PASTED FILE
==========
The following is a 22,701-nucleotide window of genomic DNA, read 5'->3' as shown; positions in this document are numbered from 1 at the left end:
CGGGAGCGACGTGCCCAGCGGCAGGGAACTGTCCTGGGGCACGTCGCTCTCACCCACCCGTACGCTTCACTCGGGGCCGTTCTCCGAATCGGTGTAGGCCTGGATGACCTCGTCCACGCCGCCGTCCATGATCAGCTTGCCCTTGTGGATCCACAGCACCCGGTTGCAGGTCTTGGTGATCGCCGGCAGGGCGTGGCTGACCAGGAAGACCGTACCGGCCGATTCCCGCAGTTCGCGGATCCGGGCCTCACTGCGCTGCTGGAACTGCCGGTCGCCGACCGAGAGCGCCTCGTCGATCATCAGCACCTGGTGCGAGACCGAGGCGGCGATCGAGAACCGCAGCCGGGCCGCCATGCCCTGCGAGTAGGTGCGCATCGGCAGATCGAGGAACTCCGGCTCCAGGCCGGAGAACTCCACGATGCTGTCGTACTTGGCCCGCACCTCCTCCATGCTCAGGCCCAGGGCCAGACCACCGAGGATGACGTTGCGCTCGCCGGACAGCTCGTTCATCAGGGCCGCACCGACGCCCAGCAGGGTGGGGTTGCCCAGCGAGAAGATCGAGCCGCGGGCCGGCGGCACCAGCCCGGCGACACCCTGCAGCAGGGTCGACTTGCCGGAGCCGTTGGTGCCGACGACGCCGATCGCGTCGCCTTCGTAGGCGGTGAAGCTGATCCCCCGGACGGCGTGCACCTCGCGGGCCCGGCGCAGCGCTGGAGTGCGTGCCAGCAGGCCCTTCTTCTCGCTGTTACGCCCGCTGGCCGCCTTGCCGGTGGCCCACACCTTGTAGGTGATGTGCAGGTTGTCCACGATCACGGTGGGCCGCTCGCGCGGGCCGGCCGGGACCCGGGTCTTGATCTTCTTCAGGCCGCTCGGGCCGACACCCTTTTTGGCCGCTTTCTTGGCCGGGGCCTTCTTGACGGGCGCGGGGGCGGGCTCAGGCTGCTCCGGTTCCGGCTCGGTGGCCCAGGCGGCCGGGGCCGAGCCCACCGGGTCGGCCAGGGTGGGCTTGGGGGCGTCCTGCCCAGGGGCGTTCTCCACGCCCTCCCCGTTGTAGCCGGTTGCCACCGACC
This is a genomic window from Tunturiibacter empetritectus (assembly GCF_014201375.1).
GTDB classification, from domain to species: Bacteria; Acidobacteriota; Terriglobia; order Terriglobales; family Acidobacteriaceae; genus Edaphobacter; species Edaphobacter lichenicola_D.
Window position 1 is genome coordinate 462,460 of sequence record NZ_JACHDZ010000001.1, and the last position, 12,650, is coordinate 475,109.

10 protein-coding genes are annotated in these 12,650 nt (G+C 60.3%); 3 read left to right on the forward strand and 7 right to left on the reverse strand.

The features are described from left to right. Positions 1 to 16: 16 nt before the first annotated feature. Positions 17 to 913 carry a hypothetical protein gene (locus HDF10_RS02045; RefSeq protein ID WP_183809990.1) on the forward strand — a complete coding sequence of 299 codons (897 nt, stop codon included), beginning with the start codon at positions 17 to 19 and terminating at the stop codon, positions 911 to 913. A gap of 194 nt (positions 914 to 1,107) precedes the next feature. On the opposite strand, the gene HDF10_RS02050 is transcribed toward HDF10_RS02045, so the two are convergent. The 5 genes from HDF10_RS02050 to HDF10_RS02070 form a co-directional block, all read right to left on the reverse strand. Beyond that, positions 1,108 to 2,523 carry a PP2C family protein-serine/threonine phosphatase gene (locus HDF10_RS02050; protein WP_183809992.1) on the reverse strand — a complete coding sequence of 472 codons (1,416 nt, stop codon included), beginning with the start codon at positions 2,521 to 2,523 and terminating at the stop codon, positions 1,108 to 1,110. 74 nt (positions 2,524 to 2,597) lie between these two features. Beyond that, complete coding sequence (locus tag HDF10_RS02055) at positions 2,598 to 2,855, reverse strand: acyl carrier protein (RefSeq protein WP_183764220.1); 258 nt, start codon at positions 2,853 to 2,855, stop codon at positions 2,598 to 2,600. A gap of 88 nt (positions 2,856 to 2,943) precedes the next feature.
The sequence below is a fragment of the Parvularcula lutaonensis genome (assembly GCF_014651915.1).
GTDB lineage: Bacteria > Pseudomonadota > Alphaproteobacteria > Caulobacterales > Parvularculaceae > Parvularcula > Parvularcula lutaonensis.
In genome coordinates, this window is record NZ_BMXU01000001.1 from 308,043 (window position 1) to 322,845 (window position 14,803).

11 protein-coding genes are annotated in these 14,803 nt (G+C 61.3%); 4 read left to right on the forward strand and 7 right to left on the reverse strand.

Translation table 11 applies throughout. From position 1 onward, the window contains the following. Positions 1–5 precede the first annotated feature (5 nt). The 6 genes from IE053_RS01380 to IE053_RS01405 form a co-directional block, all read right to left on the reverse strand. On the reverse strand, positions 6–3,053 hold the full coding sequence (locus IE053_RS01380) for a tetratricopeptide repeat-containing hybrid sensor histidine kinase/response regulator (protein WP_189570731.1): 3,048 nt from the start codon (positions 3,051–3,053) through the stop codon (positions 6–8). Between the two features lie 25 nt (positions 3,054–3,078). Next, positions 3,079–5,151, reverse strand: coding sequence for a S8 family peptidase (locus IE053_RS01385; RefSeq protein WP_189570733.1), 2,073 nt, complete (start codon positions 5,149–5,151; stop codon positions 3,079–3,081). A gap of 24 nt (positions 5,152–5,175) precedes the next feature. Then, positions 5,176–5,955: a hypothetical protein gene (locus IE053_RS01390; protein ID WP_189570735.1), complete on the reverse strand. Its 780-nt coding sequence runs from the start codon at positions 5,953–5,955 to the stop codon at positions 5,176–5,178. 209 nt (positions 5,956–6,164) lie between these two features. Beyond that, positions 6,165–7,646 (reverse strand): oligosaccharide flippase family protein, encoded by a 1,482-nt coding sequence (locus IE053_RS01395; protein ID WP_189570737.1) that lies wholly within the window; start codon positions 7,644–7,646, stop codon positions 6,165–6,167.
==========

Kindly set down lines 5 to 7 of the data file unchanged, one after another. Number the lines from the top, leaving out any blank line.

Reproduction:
Window position 1 is genome coordinate 462,460 of sequence record NZ_JACHDZ010000001.1, and the last position, 12,650, is coordinate 475,109.

10 protein-coding genes are annotated in these 12,650 nt (G+C 60.3%); 3 read left to right on the forward strand and 7 right to left on the reverse strand.

The features are described from left to right. Positions 1 to 16: 16 nt before the first annotated feature. Positions 17 to 913 carry a hypothetical protein gene (locus HDF10_RS02045; RefSeq protein ID WP_183809990.1) on the forward strand — a complete coding sequence of 299 codons (897 nt, stop codon included), beginning with the start codon at positions 17 to 19 and terminating at the stop codon, positions 911 to 913. A gap of 194 nt (positions 914 to 1,107) precedes the next feature. On the opposite strand, the gene HDF10_RS02050 is transcribed toward HDF10_RS02045, so the two are convergent. The 5 genes from HDF10_RS02050 to HDF10_RS02070 form a co-directional block, all read right to left on the reverse strand. Beyond that, positions 1,108 to 2,523 carry a PP2C family protein-serine/threonine phosphatase gene (locus HDF10_RS02050; protein WP_183809992.1) on the reverse strand — a complete coding sequence of 472 codons (1,416 nt, stop codon included), beginning with the start codon at positions 2,521 to 2,523 and terminating at the stop codon, positions 1,108 to 1,110. 74 nt (positions 2,524 to 2,597) lie between these two features. Beyond that, complete coding sequence (locus tag HDF10_RS02055) at positions 2,598 to 2,855, reverse strand: acyl carrier protein (RefSeq protein WP_183764220.1); 258 nt, start codon at positions 2,853 to 2,855, stop codon at positions 2,598 to 2,600. A gap of 88 nt (positions 2,856 to 2,943) precedes the next feature.